Originally Posted by bill good
It seemed to me a problem of connecting the wrong pole to earth. I remember a very long way back in the past where this "problem" on a wooden boat would not destroy wood if the positive was bonded as earth. (Them were the days when it was easy to reverse charge by flashing the field.)
Very interesting point. Looking up the reactions I find this:
Cathode (reduction): 2 H2O(l) + 2e− → H2(g) + 2 OH-(aq)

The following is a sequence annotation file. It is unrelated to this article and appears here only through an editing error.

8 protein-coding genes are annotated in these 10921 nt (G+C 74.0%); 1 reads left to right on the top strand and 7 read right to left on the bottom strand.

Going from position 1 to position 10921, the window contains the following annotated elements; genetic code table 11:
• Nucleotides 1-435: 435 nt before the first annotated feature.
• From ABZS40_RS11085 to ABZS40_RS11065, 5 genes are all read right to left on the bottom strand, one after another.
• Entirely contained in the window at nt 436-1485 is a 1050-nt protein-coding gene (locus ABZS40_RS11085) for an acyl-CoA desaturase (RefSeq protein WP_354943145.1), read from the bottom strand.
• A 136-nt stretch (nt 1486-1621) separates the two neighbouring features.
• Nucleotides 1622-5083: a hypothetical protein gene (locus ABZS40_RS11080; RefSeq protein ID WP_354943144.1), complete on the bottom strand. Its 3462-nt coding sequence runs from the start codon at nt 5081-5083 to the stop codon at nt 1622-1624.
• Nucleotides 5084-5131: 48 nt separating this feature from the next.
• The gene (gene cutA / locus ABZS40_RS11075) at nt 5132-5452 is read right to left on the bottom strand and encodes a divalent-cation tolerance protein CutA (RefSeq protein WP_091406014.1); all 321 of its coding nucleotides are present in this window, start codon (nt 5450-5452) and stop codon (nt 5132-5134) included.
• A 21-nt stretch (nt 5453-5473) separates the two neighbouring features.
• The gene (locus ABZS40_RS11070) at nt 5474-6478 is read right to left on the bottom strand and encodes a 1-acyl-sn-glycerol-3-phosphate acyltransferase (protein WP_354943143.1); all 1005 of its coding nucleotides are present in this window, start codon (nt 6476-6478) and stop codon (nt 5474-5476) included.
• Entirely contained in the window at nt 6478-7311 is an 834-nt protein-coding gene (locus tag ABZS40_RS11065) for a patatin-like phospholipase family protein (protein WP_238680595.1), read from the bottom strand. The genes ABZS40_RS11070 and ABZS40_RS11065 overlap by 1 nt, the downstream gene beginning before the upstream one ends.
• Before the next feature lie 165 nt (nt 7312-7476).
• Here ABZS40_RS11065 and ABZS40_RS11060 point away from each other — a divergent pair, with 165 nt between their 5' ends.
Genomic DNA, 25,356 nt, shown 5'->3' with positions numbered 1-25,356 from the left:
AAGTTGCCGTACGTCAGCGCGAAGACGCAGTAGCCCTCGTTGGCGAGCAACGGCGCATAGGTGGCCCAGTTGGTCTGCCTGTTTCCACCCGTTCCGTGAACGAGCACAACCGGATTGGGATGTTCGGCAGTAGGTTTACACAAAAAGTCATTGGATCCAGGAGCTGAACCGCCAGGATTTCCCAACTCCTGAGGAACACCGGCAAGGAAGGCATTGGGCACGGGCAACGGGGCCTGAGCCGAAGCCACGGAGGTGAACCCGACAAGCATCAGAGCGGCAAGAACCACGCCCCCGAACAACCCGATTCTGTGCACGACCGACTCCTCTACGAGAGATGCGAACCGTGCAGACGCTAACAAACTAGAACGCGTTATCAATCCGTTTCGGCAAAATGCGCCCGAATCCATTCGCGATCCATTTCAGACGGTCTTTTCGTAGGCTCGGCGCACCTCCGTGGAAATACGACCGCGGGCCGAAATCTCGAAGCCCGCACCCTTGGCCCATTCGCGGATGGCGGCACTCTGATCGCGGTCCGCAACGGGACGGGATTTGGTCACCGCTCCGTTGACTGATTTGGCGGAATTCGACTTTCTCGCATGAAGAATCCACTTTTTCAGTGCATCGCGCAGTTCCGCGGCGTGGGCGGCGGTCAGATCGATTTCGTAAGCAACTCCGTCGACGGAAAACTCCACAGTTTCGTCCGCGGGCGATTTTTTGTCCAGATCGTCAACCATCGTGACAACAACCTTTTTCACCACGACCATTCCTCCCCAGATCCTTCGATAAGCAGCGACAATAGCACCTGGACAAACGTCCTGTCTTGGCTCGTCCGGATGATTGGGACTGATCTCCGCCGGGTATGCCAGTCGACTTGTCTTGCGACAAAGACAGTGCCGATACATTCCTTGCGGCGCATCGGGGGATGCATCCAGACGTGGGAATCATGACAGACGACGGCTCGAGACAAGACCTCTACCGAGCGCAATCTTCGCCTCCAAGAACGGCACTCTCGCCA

Anode (oxidation): 4 OH- (aq) → O2(g) + 2 H2O(l) + 4 e
The OH eats the wood so you want to be the Anode, or positive electrode as you point out. But in the case of grounding a battery, you are talking about a reaction with another boat and if you are properly isolated from dock
ground, there will be no reaction and it won't matter.
However, the wood around any bonded bronze also gets eaten by the reaction with the zinc. In that case, which battery pole is grounded won't help.